As a person of Japanese ancestry, I come from a culture based on honor and shame. Boundaries must be observed: the boundary between shogun and peasant, between male and female, between those who maintained the sewage system–the untouchables–and the rest of society, and between the Japanese people and foreigners.


There were boundaries, fences, walls all around me, and it was shame, shame, shame to cross, climb or scale them.


When I was a boy, those boundaries made me feel ill-at-ease, because I was growing up an American, in the United States where boundaries were not supposed to exist. We were all created equal and had the right to life, liberty and the pursuit of happiness. Not the de facto truth, but the ideal lived and worked for.


I could not understand all the boundaries my parents tried to maintain. Their problem in raising me was this: as second generation Japanese Americans they weren’t wholly comfortable with the boundaries themselves. Every time I heard them defend themselves against my Japanese grandmother’s criticisms–my grandmother who had emigrated from Japan–I was fully aware of their dis-ease with the traditional boundaries.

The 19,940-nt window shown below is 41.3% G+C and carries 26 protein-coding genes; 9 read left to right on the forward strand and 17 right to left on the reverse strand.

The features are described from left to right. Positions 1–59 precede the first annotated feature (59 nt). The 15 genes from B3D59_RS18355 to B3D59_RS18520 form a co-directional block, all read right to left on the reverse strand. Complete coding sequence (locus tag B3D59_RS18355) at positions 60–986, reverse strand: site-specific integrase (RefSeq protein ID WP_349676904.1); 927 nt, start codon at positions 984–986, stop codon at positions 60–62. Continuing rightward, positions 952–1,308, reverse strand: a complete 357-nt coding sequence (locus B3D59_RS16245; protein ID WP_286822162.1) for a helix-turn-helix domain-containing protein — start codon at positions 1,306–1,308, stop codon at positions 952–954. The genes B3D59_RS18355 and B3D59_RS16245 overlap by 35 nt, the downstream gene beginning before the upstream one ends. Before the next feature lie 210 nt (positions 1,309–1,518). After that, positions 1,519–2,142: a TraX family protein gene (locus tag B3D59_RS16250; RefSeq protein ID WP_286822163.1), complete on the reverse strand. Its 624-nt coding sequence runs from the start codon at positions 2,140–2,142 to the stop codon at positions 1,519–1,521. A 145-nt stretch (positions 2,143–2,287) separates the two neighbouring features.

I grew up quite confused and unsure of nor happy with myself. But then, to deal with my growing discomfort, I began reading about the Japanese culture–Ruth Benedict’s The Chrysanthemum and the Sword, and other books on the Japanese culture. I began to gain a better perspective on some of the behaviors of my parents.


For example, I learned that the Japanese culture is a gift-bearing culture. You honored those above you with gifts. I began to understand why at Christmas and New Year’s my father religiously bore gifts to his bosses. On the other hand, my father was a general foreman, and during the holiday season, his workers would stop by. They brought gifts for my Dad, to honor him as their boss, and they ate of the food my mother prepared and set out for all visitors.


I began to understand why I complained so much when I had to make those visits with Dad to Mr. Ames and others who gave him jobs and commissions. I’d complain, “Do I have to? It’s so boring.” And Dad would say, “What’s boring got to do with it?” And Mom would say, “You know there’s that little stream by Ames’ warehouse, the one with all the swordtails in it. Catch some and bring them home.” Mom was the peacemaker.


As I studied more and more about the Japanese culture, I began to understand that while we were “lucky to be in Hawaii,” Dad was still trying to pass on his cultural heritage. Taking for granted that I was a lucky American, I resist him every step of the way.